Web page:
DEFINITION of 'Principal Reduction'

A decrease in the principal owing on a loan, typically a mortgage, for the purpose of lessening the outstanding principal balance on qualifying properties that have negative equity. Principal reduction is normally employed to prevent foreclosures on properties, which may be more costly to financial institutions than a reduced principal owed to them. As a result, principal reduction typically requires specific requirements in order for a homeowner to qualify, such as ability to commit to payments, to whom a mortgage payer owes the principal and whether the total balance owing on the mortgage is greater than the value of the property.

BREAKING DOWN 'Principal Reduction'

Typically, principal reduction programs are government-mandated, offered by firms such as Fannie Mae and Freddie Mac in order to relieve homeowners of a degree of debt-burden. Principal reduction is in essence debt relief, which counts as income on a tax return and thus is subject to tax. However, those who qualified for the Mortgage Forgiveness Debt Relief Act of 2007 were able to exclude some canceled debt on their primary residence while filling out their tax forms.

RELATED TERMS
  1. Principal

    Most often the amount borrowed on a loan, or put into an investment, ...
  2. Reverse Mortgage Net Principal ...

    The amount of money a reverse mortgage borrower can receive from ...
  3. CMG Plan

    A mortgage plan in which a borrower's mortgage is structured ...
  4. Mortgage Accelerator

    A type of mortgage loan program popular in the United Kingdom ...
  5. Paydown Factor

    The portion of cash subtracted each month from the principal ...
  6. Negative Amortization

    An increase in the principal balance of a loan caused by making ...
Related Articles
  1. Personal Finance

    Understanding the Mortgage Payment Structure

    We explain the calculation and payment process as well as the amortization schedule of home loans.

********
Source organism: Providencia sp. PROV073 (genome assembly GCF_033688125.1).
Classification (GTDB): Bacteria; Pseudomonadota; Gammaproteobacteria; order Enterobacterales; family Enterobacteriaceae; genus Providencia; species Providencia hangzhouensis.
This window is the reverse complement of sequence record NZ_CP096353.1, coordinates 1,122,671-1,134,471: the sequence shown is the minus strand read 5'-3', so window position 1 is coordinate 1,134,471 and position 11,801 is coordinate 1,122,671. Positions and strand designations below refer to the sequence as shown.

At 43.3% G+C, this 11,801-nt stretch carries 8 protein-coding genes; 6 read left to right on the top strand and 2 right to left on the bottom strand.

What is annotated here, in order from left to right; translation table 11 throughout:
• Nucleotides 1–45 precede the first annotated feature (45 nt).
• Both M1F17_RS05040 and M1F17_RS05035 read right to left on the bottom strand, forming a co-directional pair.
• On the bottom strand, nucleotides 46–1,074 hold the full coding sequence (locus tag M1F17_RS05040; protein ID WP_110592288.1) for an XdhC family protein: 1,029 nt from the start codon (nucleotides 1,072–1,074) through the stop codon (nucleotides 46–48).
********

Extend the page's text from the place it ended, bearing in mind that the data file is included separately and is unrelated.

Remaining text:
2. Personal Finance

    Interest-Only Mortgages: Home Free or Homeless?

    These loans can be beneficial, but for many borrowers, they present a financial trap.
  3. Taxes

    Creating a Tax-Deductible Canadian Mortgage

    Find out how to get a tax benefit from your mortgage like your neighbours to the south.
  4. Financial Advisor

    What The Series 24 Exam Won't Teach You

    Can you handle being the judge and jury in your firm? Find out what surprising tasks a job as a principal entails.
  5. Personal Finance

    What is an Amortization Schedule?

    An amortization schedule is a table that shows the amounts of principal and interest that comprise each loan payment.
  6. Investing

    Explaining Debt Service

    Debt service is a measure of a person or entity’s use of cash to pay interest and principal on debt obligations.
  7. Managing Wealth

    Agency Theory

    An agency relationship exists when one person -- called a principal -- hires another person -- the agent -- to act on his behalf. Agency theory is concerned with resolving problems that develop ...
  8. Personal Finance

    How Interest Rates Work On A Mortgage

    A step-by-step explanation of the interest calculations, mortgage types, and how the loan is eventually "retired" – which means paid off.
RELATED FAQS
  1. What are the responsibilities of the principal in a company?

    Learn to differentiate between some of the many definitions and responsibilities of a "principal" as it relates to business ... Read Answer >>
  2. Why Do Most of My Mortgage Payments Start Out as Interest?

    When you make a mortgage payment, the amount paid is a combination of an interest charge and principal repayment. Over the ... Read Answer >>
  3. Why is more interest paid over the life of a loan when it is capitalized?

    Learn what it means to capitalize interest on a loan. Understand why more interest is paid over the life of a loan when it ... Read Answer >>
Trading Center